GDC - Networking, Scholarships, and the Gateway to the Games Industry

Wednesday 13 May 2015

Registration 6.00pm for 6.30pm start - 8.30pm

Room to be confirmed, Southampton Solent University, East Park Terrace, Southampton SO14 0YN | Map and Directions


A joint event with the BCS Animation and Games Development SG, Hampshire Branch, BCSWomen, SIGN (Southern Independent Games Network) and Southampton Solent University.

Zoë Sams


The talk will focus on a brief overview of this year's Game Developers Conference (GDC) in San Francisco;  why it's so important to attend these kinds of events, how she got to attend the conference, and the routes that are available to students and start up companies to get there too (such as scholarships and volunteering). As networking at conferences is so important.

Zoë  will give her  tips for starting conversations and selling yourself to other people in the games industry. 

Zoë Sams is an aspiring programmer and technical artist, currently studying for an MSc in Computer Animation and Visual Effects at Bournemouth University. Her passion lies in combining art and code, with some of her favourite projects being real-time simulations, character rigs, and interactive installations. In July 2014, Zoë graduated from Abertay University with a first class Honours degree in Computer Games Technology. This year, she was awarded one of the inaugural IGDAF Intel Scholarships to attend the Game Developers Conference 2015 in San Francisco along with 28 other talented individuals from across the world.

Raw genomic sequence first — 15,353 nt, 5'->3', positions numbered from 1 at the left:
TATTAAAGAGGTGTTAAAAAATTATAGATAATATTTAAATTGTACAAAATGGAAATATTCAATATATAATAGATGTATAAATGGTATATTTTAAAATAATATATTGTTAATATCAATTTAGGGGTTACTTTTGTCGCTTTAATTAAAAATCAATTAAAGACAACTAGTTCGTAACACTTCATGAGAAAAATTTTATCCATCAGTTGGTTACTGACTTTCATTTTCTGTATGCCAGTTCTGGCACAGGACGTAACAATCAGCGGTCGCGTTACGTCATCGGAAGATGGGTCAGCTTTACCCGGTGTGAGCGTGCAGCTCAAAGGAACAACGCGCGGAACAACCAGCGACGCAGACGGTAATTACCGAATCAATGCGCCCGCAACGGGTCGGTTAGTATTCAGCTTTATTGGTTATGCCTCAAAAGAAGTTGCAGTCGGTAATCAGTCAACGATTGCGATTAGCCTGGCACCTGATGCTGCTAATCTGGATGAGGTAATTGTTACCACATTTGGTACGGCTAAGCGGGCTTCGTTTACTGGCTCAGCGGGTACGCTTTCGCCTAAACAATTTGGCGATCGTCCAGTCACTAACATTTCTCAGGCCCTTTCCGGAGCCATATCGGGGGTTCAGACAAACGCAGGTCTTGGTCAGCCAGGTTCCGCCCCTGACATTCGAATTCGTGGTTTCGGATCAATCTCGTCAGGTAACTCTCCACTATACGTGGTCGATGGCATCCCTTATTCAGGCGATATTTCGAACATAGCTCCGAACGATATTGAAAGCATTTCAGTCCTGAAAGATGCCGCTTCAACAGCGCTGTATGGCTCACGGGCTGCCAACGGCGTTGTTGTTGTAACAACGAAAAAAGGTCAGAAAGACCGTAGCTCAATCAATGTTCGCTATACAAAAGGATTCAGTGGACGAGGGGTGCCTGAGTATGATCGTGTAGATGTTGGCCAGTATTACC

SIGN (Southern Independent Games Network) is a not-for-profit network, established to represent and support independent video games developers and facilitate the growth of the independent video games development sector in the Southern region of the UK (The Southern region is defined as extending from Bognor Regis in the East to Bournemouth in the West, and as far North as Basingstoke). The network is focused primarily on providing support in areas associated with business aspects of the video games industry, for example, in areas such as funding, tax, marketing and law. The support will be provided through a series of events, web-based resources and through facilitating connections between members of the network and professionals within, and complementary to, the video games industry. The members include independent games developers, university academics, researchers, students and technology businesses.